The Importance Of The Tang Dynasty

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In my view, Li Yanshou’s answer to the legitimacy issue serves to support the Tang Dynasty’s legitimacy. The Tang Dynasty viewed the Northern Wei as one of its predecessors since it established itself by inheriting the rulership from the Sui Dynasty, the direct successor of the northern dynasties. That is why Li Yanshou introduces these subtle ways to show his support to the northern dynasties. However, the Northern Wei, as mentioned in previous chapter, did not have a predecessor to provide the legitimate rulership. Moreover, this dynasty is long ruled by the non-Han Chinese people. If set the Northern Wei as the predecessor, the Tang Dynasty would become the successor of a “barbarian” dynasty with no relevance to any other ancient great and united Han-Chinese dynasties.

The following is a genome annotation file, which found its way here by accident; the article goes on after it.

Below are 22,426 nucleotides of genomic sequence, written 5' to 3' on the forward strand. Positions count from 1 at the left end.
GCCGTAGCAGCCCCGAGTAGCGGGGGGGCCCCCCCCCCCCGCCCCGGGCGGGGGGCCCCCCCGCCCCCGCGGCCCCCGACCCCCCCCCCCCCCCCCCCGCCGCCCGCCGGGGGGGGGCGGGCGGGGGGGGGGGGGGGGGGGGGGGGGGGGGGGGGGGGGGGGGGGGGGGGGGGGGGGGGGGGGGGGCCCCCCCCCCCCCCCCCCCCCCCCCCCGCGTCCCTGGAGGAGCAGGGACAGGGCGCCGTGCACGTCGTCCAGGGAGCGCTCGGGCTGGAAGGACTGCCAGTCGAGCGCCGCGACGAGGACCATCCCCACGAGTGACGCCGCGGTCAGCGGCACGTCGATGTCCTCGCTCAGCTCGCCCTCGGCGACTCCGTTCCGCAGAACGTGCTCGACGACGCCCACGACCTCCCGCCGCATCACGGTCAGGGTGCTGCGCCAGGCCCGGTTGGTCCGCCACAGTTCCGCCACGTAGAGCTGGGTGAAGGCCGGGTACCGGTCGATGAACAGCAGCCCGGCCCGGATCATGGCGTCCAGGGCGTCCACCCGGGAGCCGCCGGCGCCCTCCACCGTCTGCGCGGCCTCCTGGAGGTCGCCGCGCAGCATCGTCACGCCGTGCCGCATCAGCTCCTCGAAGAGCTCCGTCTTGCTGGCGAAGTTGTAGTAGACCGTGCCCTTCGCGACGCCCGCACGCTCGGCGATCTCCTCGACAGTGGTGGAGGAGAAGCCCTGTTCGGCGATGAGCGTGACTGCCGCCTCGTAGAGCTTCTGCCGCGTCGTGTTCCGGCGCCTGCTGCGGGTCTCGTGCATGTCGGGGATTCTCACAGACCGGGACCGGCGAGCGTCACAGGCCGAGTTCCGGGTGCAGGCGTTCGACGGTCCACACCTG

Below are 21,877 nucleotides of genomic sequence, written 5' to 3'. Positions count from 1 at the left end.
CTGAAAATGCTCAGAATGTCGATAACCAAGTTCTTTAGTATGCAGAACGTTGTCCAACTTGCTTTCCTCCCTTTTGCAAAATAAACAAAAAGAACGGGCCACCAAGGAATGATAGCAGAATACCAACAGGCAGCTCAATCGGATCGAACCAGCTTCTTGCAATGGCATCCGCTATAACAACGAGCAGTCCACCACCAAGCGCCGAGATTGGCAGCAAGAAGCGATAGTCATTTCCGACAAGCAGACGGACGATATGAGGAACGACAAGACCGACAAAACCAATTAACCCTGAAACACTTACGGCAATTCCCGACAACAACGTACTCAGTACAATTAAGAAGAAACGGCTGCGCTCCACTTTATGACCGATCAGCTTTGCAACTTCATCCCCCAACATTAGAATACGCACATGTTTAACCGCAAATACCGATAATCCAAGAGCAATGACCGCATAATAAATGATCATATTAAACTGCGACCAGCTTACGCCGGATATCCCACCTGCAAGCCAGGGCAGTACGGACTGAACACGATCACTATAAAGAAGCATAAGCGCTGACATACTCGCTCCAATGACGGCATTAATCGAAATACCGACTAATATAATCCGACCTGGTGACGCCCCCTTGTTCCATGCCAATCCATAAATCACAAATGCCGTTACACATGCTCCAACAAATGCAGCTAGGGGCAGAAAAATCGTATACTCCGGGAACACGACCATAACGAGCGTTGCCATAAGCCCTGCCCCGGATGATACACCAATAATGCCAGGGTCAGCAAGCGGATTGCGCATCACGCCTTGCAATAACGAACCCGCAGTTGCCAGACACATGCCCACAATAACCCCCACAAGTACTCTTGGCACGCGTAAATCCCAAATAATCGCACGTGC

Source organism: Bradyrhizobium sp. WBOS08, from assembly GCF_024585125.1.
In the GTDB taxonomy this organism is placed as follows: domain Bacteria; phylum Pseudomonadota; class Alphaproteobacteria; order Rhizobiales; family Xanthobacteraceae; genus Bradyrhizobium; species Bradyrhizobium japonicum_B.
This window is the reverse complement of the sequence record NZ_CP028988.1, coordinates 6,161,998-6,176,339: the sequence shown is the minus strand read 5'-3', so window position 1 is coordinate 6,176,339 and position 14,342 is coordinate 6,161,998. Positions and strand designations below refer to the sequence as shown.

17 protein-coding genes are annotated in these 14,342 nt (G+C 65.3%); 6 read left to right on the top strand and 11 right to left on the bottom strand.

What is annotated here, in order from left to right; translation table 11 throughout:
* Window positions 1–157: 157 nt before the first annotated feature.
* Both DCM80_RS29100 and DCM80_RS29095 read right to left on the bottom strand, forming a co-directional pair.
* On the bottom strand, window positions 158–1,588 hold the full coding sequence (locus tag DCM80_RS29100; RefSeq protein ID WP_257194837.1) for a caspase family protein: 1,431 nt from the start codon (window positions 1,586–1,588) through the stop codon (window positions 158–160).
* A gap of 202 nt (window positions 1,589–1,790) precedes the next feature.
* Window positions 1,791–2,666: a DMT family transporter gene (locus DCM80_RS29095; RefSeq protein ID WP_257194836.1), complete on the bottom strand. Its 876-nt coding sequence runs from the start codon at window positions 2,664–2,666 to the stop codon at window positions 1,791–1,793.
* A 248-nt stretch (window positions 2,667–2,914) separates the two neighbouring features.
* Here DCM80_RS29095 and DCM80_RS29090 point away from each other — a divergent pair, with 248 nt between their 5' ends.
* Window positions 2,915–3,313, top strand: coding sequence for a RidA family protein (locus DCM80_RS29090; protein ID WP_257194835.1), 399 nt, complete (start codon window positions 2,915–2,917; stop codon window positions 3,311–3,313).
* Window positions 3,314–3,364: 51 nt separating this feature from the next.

Setting the southern dynasties as the predecessor seems to be a good choice. Although these dynasties are weaker and more fragile than most previous Han-Chinese dynasties, the southern dynasties possess what the Tang Dynasty expected. These dynasties not only could derive their rulership back to a series of united and great Han-Chinese dynasties, such as the Western Jin and the Han Dynasty, but also possessed various legitimacy legacies, such as the preservation of the Han-Chinese culture and the dominance of the south China. The best option for the Tang Dynasty, therefore, is to manifest itself as the successor of both the northern and southern dynasties whereby to inherit legacies from both sides.
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